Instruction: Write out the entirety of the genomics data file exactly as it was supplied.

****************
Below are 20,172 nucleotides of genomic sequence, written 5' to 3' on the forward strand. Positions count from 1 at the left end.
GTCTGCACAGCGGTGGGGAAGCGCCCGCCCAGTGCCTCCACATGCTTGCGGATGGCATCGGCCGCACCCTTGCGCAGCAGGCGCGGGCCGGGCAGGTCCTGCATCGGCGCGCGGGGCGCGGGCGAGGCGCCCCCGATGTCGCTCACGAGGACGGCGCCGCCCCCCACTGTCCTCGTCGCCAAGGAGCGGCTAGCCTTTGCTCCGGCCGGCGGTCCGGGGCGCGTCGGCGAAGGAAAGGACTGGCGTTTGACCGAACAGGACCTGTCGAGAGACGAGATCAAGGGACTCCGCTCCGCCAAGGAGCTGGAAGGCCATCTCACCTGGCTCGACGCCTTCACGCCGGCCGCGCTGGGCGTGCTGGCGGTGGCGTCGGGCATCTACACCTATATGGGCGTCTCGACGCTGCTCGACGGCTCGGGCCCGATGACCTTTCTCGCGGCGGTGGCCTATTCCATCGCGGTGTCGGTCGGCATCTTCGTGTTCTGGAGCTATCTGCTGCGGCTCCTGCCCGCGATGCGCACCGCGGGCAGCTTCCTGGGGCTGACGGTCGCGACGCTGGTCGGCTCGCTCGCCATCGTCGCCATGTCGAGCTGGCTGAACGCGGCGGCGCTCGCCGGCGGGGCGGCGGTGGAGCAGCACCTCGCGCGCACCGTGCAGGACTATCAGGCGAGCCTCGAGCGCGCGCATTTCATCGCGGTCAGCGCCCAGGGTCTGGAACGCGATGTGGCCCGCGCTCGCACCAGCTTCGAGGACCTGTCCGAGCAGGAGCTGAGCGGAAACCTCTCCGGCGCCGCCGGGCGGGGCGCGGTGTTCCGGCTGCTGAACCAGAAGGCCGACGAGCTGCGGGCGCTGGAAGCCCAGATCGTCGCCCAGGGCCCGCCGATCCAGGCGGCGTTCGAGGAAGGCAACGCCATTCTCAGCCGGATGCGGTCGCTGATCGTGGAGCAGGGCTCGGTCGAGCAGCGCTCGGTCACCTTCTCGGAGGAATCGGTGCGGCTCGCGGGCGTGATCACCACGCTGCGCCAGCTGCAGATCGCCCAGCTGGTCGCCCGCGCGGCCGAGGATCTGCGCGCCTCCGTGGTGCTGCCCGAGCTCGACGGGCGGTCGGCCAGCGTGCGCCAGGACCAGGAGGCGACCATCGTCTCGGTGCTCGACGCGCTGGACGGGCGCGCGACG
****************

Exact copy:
Below are 20,172 nucleotides of genomic sequence, written 5' to 3' on the forward strand. Positions count from 1 at the left end.
GTCTGCACAGCGGTGGGGAAGCGCCCGCCCAGTGCCTCCACATGCTTGCGGATGGCATCGGCCGCACCCTTGCGCAGCAGGCGCGGGCCGGGCAGGTCCTGCATCGGCGCGCGGGGCGCGGGCGAGGCGCCCCCGATGTCGCTCACGAGGACGGCGCCGCCCCCCACTGTCCTCGTCGCCAAGGAGCGGCTAGCCTTTGCTCCGGCCGGCGGTCCGGGGCGCGTCGGCGAAGGAAAGGACTGGCGTTTGACCGAACAGGACCTGTCGAGAGACGAGATCAAGGGACTCCGCTCCGCCAAGGAGCTGGAAGGCCATCTCACCTGGCTCGACGCCTTCACGCCGGCCGCGCTGGGCGTGCTGGCGGTGGCGTCGGGCATCTACACCTATATGGGCGTCTCGACGCTGCTCGACGGCTCGGGCCCGATGACCTTTCTCGCGGCGGTGGCCTATTCCATCGCGGTGTCGGTCGGCATCTTCGTGTTCTGGAGCTATCTGCTGCGGCTCCTGCCCGCGATGCGCACCGCGGGCAGCTTCCTGGGGCTGACGGTCGCGACGCTGGTCGGCTCGCTCGCCATCGTCGCCATGTCGAGCTGGCTGAACGCGGCGGCGCTCGCCGGCGGGGCGGCGGTGGAGCAGCACCTCGCGCGCACCGTGCAGGACTATCAGGCGAGCCTCGAGCGCGCGCATTTCATCGCGGTCAGCGCCCAGGGTCTGGAACGCGATGTGGCCCGCGCTCGCACCAGCTTCGAGGACCTGTCCGAGCAGGAGCTGAGCGGAAACCTCTCCGGCGCCGCCGGGCGGGGCGCGGTGTTCCGGCTGCTGAACCAGAAGGCCGACGAGCTGCGGGCGCTGGAAGCCCAGATCGTCGCCCAGGGCCCGCCGATCCAGGCGGCGTTCGAGGAAGGCAACGCCATTCTCAGCCGGATGCGGTCGCTGATCGTGGAGCAGGGCTCGGTCGAGCAGCGCTCGGTCACCTTCTCGGAGGAATCGGTGCGGCTCGCGGGCGTGATCACCACGCTGCGCCAGCTGCAGATCGCCCAGCTGGTCGCCCGCGCGGCCGAGGATCTGCGCGCCTCCGTGGTGCTGCCCGAGCTCGACGGGCGGTCGGCCAGCGTGCGCCAGGACCAGGAGGCGACCATCGTCTCGGTGCTCGACGCGCTGGACGGGCGCGCGACG